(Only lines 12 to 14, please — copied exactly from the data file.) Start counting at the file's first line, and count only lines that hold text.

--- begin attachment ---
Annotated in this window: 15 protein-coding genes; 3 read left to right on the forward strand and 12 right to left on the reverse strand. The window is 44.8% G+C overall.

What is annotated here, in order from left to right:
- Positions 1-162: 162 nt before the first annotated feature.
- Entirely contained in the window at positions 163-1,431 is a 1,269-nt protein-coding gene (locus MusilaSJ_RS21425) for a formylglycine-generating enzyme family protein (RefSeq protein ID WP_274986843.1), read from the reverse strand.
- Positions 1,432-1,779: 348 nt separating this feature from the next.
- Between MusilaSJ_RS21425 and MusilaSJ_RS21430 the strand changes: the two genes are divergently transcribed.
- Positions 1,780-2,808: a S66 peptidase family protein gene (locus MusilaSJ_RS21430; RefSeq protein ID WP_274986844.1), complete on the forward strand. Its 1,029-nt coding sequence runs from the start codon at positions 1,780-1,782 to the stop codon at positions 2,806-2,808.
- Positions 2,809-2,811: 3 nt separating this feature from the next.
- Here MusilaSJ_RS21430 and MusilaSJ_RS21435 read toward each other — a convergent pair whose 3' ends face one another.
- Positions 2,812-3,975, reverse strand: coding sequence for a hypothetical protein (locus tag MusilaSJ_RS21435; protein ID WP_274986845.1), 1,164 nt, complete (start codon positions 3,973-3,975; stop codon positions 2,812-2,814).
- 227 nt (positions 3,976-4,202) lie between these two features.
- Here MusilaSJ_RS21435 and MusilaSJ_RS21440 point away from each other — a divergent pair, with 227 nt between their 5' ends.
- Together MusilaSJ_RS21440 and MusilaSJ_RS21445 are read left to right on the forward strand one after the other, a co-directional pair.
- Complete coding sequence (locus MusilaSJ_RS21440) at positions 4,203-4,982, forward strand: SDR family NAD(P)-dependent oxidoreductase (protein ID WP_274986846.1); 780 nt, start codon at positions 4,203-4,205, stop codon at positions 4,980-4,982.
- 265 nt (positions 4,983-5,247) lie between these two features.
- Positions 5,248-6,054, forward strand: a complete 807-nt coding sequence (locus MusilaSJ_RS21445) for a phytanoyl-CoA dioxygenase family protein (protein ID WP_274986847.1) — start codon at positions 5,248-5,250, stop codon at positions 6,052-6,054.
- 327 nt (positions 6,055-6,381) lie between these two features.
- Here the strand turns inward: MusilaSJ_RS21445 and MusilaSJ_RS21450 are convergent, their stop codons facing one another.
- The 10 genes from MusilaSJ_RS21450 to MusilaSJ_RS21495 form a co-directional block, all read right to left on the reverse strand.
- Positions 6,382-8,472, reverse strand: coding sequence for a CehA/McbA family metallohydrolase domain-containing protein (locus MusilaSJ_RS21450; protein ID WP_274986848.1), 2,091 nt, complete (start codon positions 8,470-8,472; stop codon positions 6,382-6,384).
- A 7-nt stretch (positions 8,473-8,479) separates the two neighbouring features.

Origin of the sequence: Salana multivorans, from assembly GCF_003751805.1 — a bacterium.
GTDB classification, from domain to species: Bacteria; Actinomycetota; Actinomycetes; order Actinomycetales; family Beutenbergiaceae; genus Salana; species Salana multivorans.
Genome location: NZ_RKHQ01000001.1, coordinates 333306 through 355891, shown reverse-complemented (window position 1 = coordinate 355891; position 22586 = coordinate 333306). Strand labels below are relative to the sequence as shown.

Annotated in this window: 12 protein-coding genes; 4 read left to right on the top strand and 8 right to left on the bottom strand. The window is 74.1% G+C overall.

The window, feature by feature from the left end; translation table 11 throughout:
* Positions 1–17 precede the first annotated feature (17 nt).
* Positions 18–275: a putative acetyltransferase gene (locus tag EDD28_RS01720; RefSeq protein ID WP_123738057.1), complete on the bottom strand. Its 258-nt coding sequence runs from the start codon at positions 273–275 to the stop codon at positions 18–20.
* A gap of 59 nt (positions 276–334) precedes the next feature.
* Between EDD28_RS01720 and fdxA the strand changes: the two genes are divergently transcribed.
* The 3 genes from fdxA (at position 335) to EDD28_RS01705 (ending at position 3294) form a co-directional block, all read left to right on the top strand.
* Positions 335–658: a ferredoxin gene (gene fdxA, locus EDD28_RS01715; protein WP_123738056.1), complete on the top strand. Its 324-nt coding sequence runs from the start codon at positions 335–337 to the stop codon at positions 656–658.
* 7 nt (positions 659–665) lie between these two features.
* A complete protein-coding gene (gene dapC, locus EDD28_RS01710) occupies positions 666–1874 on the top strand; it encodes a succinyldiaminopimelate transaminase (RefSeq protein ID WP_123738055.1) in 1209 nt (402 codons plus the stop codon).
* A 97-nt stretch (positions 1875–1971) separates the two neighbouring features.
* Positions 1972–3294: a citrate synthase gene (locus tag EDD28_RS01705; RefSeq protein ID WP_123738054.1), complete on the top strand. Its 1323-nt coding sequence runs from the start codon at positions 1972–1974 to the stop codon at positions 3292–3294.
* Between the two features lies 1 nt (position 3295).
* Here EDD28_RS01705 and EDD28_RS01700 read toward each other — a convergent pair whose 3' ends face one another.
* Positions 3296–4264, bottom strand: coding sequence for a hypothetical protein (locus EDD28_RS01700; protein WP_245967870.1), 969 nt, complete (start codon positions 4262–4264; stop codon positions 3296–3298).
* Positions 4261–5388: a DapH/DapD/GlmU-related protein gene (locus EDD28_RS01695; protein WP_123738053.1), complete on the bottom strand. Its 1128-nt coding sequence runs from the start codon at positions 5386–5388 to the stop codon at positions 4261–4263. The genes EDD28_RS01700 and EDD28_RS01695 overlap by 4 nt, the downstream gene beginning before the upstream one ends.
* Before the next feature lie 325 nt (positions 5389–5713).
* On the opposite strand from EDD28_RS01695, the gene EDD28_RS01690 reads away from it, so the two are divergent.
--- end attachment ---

- Here MusilaSJ_RS21435 and MusilaSJ_RS21440 point away from each other — a divergent pair, with 227 nt between their 5' ends.
- Together MusilaSJ_RS21440 and MusilaSJ_RS21445 are read left to right on the forward strand one after the other, a co-directional pair.
- Complete coding sequence (locus MusilaSJ_RS21440) at positions 4,203-4,982, forward strand: SDR family NAD(P)-dependent oxidoreductase (protein ID WP_274986846.1); 780 nt, start codon at positions 4,203-4,205, stop codon at positions 4,980-4,982.